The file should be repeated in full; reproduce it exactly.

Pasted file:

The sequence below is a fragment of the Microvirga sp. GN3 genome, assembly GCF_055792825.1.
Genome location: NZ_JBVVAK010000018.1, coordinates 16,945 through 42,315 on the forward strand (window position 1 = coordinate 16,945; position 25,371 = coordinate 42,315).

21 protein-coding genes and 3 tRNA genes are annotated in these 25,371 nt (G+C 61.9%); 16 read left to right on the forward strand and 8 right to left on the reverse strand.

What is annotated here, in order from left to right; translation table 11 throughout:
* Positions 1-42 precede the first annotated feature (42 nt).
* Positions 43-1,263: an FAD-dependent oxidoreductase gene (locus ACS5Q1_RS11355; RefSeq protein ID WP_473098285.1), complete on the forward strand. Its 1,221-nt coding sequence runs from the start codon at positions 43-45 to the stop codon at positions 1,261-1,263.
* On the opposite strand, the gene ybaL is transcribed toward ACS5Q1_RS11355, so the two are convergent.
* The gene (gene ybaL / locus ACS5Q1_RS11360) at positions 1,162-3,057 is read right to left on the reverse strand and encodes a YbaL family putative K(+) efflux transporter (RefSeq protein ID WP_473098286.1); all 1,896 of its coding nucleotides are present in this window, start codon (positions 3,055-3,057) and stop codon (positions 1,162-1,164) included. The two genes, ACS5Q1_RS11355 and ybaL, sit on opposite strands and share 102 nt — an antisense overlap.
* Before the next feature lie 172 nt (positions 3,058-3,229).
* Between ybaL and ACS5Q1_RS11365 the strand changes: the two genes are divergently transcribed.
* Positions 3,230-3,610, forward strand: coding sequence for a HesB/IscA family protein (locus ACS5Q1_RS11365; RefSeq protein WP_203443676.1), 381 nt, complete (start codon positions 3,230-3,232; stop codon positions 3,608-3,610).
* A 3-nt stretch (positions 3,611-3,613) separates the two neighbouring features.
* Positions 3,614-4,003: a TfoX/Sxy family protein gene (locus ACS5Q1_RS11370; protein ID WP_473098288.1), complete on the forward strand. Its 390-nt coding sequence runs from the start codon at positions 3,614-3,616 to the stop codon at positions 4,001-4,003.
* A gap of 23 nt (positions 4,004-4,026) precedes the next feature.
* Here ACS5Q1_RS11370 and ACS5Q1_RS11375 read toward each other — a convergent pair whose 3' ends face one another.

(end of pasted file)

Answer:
The sequence below is a fragment of the Microvirga sp. GN3 genome, assembly GCF_055792825.1.
Genome location: NZ_JBVVAK010000018.1, coordinates 16,945 through 42,315 on the forward strand (window position 1 = coordinate 16,945; position 25,371 = coordinate 42,315).

21 protein-coding genes and 3 tRNA genes are annotated in these 25,371 nt (G+C 61.9%); 16 read left to right on the forward strand and 8 right to left on the reverse strand.

What is annotated here, in order from left to right; translation table 11 throughout:
* Positions 1-42 precede the first annotated feature (42 nt).
* Positions 43-1,263: an FAD-dependent oxidoreductase gene (locus ACS5Q1_RS11355; RefSeq protein ID WP_473098285.1), complete on the forward strand. Its 1,221-nt coding sequence runs from the start codon at positions 43-45 to the stop codon at positions 1,261-1,263.
* On the opposite strand, the gene ybaL is transcribed toward ACS5Q1_RS11355, so the two are convergent.
* The gene (gene ybaL / locus ACS5Q1_RS11360) at positions 1,162-3,057 is read right to left on the reverse strand and encodes a YbaL family putative K(+) efflux transporter (RefSeq protein ID WP_473098286.1); all 1,896 of its coding nucleotides are present in this window, start codon (positions 3,055-3,057) and stop codon (positions 1,162-1,164) included. The two genes, ACS5Q1_RS11355 and ybaL, sit on opposite strands and share 102 nt — an antisense overlap.
* Before the next feature lie 172 nt (positions 3,058-3,229).
* Between ybaL and ACS5Q1_RS11365 the strand changes: the two genes are divergently transcribed.
* Positions 3,230-3,610, forward strand: coding sequence for a HesB/IscA family protein (locus ACS5Q1_RS11365; RefSeq protein WP_203443676.1), 381 nt, complete (start codon positions 3,230-3,232; stop codon positions 3,608-3,610).
* A 3-nt stretch (positions 3,611-3,613) separates the two neighbouring features.
* Positions 3,614-4,003: a TfoX/Sxy family protein gene (locus ACS5Q1_RS11370; protein ID WP_473098288.1), complete on the forward strand. Its 390-nt coding sequence runs from the start codon at positions 3,614-3,616 to the stop codon at positions 4,001-4,003.
* A gap of 23 nt (positions 4,004-4,026) precedes the next feature.
* Here ACS5Q1_RS11370 and ACS5Q1_RS11375 read toward each other — a convergent pair whose 3' ends face one another.